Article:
--Regular readers of The Tip Sheet column shouldn't have been too surprised when Griffin measured 6-feet-2 3/8 at the Combine on Thursday. Several weeks ago, The Tip Sheet cited former NFL quarterback and Seattle-area talk-show host Hugh Millen, and old friend, as saying that he stood next to the Baylor star during the Alamo Bowl warmups, and that Griffin was "every bit of 6-2." There had been a few lingering reservations about Griffin's height. Luck, by the way, checked in at 6-4.

--Former NFL quarterback Brooks Bollinger, 32, will be the new quarterbacks assistant at Pitt. Bollinger, who played six league seasons, has been an assistant at a Minnesota high school.

--After a history of knee injuries that landed him on I.R. three times in five seasons, Pittsburgh is apparently ready to walk away from talented but cursed punter Daniel Sepulveda. The Steelers not only used a fourth-round pick to get Sepulveda in 2007, but traded up to snatch him. There's no doubting the talent of the left-footed punter, but Pittsburgh can't depend on him because of the knee injuries, and the team this week made a tender offer to Jason Kapinos, who has replaced Sepulveda each of the past two seasons. Sepulveda is a pending unrestricted free agent.

--When he suggested that he would "rather have 10 (players) with four sacks (each), than four with 10 sacks," Nolan wasn't speaking literally, and it's a good thing. There were only four defenses in 2011 with at least five players who had more than four sacks, and one club with six defenders.

--The advisors for Oklahoma State wide receiver Justin Blackmon, a consensus top five pick in the draft, will not have a family friend work with agent Todd France on the player's first NFL contract, as was suggested in this space last week.

--Much of the free agent focus at guard has been on what the New Orleans Saints will do with Pro Bowl interior blocker Carl Nicks, a pending unrestricted free agent who will break the bank somewhere. But Baltimore is also going heavy in its pursuit of re-signing Ben Grubbs before free agency begins. It's just one more indication of the growing importance of the guard position.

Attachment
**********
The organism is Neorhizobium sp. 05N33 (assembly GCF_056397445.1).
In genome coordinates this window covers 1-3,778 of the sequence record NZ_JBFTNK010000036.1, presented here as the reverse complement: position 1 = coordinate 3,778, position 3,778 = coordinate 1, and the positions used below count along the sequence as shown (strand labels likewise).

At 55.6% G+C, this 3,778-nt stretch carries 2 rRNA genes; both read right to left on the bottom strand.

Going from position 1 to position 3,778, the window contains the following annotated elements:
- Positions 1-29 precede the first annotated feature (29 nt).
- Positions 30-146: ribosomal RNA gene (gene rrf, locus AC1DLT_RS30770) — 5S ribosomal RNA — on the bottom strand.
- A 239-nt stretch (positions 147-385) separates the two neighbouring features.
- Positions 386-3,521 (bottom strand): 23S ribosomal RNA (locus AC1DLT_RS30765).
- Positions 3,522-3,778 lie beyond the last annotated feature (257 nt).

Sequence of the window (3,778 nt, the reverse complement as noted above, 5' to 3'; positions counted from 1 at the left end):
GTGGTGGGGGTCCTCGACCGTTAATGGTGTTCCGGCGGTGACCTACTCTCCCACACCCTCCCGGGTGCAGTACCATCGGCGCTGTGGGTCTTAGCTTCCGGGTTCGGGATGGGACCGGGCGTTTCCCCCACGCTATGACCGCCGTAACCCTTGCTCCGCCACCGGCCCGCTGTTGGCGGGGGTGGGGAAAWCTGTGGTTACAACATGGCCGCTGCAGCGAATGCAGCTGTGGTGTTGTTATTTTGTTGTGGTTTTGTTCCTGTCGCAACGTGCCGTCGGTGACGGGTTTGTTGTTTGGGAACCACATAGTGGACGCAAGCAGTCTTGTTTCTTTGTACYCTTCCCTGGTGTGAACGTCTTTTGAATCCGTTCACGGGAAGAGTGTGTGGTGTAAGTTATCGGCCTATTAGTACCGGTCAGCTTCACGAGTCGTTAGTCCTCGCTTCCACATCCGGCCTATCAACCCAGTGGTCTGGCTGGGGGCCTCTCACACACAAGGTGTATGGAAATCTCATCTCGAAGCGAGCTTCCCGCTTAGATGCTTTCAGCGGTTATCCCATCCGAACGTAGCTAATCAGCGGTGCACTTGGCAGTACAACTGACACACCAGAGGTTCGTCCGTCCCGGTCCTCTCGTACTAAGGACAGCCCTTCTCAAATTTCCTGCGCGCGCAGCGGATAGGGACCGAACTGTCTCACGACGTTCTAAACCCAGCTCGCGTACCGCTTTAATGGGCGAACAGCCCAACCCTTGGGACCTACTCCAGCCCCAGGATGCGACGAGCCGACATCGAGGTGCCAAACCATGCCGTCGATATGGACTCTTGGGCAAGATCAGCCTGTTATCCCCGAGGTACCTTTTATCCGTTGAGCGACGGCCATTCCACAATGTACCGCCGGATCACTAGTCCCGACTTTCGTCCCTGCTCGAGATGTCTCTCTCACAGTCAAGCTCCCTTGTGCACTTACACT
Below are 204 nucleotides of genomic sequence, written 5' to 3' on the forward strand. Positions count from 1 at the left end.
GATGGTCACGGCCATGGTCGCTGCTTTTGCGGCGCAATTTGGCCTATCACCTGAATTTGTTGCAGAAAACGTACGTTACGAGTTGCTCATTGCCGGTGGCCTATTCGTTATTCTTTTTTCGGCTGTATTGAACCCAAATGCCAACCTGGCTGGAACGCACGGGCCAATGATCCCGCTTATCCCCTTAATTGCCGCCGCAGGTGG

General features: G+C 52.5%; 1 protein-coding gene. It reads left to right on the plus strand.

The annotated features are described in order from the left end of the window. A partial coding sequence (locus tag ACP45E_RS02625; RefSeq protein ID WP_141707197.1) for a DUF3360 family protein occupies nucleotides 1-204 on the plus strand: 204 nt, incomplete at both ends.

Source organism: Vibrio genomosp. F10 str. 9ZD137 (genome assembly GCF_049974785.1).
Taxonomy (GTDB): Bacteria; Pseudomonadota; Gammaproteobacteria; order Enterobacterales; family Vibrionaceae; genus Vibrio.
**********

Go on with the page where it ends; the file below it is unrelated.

--The middle linebacker position in the 4-3 has become devalued somewhat, especially in the first round, but that probably won't stop Luke Kuechly of Boston College from going off the board somewhere around the middle of the stanza. Granted, most clubs feel that Kuechly, a tackling machine, will be a two-down player in the NFL. There are a few 4-3 teams, though, that have been impressed by his nascent coverage skills on tape.

--Scouts are looking forward almost as much to Saturday's height and weight measurements of the cornerbacks as they were those of the quarterback class on Thursday. There simply isn't much size at corner this year, as evidenced by the dimension-checks at some of the all-star games, and that is a concern.

The last word: "MLB and cable sports tried to sully the reputation of an innocent man. Picked the wrong guy to mess with. Truth will set you free. Exonerated. When it's guilty until proven innocent, all you need are the facts. How's the crow, MLB? Exonerated." --Green Bay quarterback Aaron Rodgers, via Twitter, after Milwaukee Brewers outfielder and National League most valuable player Ryan Braun, a close friend, on Thursday won his appeal of a pending 50-game suspension after allegedly testing positive for performance enhancing drugs.

Len Pasquarelli is a Senior NFL Writer for The Sports Xchange. He has covered the NFL for 33 years and is a member of the Pro Football Hall of Fame selection committee. His NFL coverage earned recognition as the winner of the McCann Award for distinguished reporting in 2008.